Emergency' puts reading on fast track Lessons: At 14 troubled city schools, half of the classroom day is being devoted to teaching reading.

September 13, 1998|By Liz Bowie | Liz Bowie,SUN STAFF

When Principal Elizabeth Turner saw her school's test scores dive for the third year, she decided the old ways of teaching could not continue.

"This was a state of emergency, and the way to deal with that would be to focus on reading and math pretty much to the exclusion of everything else," she said.

That meant pouring all of the resources of her Tench Tilghman Elementary School into handling the crisis, starting with the first day of the new school year Aug. 31. She decided to double the time spent on reading every day, to three hours and 30 minutes.

So, from 8 o'clock to 9: 30 every morning, all teachers -- whether their specialty is art, physical education or speech -- must be in the classroom helping homeroom teachers with reading instruction.

Tench Tilghman is among the city's 14 worst-performing schools, all of which are devoting half of the school day to reading.

Those schools have been placed under the direction of Jeffery N. Grotsky, a former Harford County superintendent of schools who this summer was named one of nine area executive officers for the city system.

Grotsky has adopted the same approach to reading and language arts for all of the 14 schools.

"To a great extent, we have not been focused enough on teaching children to read," said Grotsky. "If kids can't read, they can't understand science or social studies."

With the backing of the principals, he said, he decided every child would spend close to half the day on learning reading, writing and comprehension.

Students in the low-performing schools generally do not have many books at home, Grotsky said, or parents able to reinforce the learning at school.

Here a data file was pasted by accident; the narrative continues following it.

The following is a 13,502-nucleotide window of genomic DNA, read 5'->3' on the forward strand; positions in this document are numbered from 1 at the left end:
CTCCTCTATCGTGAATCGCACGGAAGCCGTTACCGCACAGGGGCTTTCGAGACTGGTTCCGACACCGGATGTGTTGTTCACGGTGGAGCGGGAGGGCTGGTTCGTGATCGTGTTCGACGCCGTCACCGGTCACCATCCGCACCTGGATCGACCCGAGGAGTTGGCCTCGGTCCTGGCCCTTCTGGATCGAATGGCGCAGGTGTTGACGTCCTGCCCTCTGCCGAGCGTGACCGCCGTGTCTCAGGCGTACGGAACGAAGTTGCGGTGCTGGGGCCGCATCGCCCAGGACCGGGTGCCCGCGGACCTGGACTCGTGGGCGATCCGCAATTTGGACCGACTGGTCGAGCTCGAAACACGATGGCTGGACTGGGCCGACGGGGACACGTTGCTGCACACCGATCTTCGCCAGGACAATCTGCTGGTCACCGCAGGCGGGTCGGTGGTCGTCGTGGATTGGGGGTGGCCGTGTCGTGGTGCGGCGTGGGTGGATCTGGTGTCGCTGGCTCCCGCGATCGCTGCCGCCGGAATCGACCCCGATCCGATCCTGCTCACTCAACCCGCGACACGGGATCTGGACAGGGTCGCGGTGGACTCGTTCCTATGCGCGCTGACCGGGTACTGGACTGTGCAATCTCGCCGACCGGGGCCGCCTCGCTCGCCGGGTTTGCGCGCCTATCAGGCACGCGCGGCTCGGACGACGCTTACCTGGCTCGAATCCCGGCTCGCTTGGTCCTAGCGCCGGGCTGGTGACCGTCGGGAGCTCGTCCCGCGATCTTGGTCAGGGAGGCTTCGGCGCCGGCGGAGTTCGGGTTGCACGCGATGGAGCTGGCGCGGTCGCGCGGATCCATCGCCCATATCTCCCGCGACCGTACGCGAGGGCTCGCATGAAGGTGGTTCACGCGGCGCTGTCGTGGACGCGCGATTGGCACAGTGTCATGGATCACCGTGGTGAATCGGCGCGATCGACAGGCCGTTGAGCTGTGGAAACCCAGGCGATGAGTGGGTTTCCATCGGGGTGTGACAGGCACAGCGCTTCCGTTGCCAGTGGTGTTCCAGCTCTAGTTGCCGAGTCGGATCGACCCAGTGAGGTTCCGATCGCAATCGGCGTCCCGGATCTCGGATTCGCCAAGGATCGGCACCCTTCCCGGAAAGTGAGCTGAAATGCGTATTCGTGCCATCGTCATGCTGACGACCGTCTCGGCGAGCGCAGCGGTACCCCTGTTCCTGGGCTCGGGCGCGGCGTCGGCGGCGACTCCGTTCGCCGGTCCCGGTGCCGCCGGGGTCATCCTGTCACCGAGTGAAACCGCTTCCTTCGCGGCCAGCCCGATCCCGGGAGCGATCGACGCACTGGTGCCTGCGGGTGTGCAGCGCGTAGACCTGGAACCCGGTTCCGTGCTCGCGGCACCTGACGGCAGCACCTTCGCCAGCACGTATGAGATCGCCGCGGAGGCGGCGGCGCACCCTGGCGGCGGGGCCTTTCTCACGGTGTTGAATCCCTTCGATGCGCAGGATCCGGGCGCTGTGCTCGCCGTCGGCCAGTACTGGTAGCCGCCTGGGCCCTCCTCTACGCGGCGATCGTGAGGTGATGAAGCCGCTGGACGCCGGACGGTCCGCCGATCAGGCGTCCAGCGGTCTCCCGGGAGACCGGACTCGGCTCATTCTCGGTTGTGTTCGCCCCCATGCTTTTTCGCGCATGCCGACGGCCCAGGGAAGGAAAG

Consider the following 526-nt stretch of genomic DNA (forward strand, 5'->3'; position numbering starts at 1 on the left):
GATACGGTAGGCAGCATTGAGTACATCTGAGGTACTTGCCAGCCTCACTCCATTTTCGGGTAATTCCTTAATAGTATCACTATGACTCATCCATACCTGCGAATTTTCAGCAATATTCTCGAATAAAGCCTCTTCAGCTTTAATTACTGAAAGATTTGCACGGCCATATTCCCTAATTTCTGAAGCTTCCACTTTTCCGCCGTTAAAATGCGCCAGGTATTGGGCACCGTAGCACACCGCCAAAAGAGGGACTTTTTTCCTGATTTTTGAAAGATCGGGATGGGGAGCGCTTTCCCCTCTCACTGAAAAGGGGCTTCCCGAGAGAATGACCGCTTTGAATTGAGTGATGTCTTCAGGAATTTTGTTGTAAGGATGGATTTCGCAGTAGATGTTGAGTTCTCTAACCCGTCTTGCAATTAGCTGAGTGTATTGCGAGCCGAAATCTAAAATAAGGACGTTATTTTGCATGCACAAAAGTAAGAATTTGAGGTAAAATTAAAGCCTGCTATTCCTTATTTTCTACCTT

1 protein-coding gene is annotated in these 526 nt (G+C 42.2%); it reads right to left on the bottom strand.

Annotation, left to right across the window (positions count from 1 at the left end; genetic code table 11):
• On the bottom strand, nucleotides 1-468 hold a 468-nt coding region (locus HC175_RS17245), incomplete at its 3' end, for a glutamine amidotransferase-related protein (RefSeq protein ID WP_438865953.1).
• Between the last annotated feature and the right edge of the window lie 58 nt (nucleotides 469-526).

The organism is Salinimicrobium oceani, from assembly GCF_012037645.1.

Three hours of instruction in reading might seem like a long time, Turner said, but children aren't getting bored because they move around the classroom and into different kinds of work. For instance, she said, students work in large and small groups on tasks such as reading books, vocabulary skills and writing.

After two weeks, it is too early to tell how well the new program is working, the principal said, but the children seem ready to learn.

Next week, textbook consultants will help principals and master teachers at all 14 schools with getting the most out of the three hours of reading instruction.

This fall, the city schools have bought for all elementary students new textbooks that teach reading through phonics. "It is going to take teachers a while to adjust to that program," Turner said. "They have all the materials they need. It is a matter of changing the process."

Training the city's elementary school teachers in the new methods this summer was an important step toward improving test scores. A move to teach reading through phonics in Baltimore County two years ago has been credited with a significant increase in reading comprehension scores there in the spring.

But Grotsky said schools in his area might have to take another step in the fall of 1999: advancing students to the next grade based on mastery of skills rather than on age.

He said first- and second-graders at the same level could easily be in the same classroom. "What we need to do in the 14 schools is not to allow kids to move through the system before they have mastered the skills," he said.

"We fail the kids," Grotsky said. "We move the kids when they are not ready to move."

Pub Date: 9/13/98

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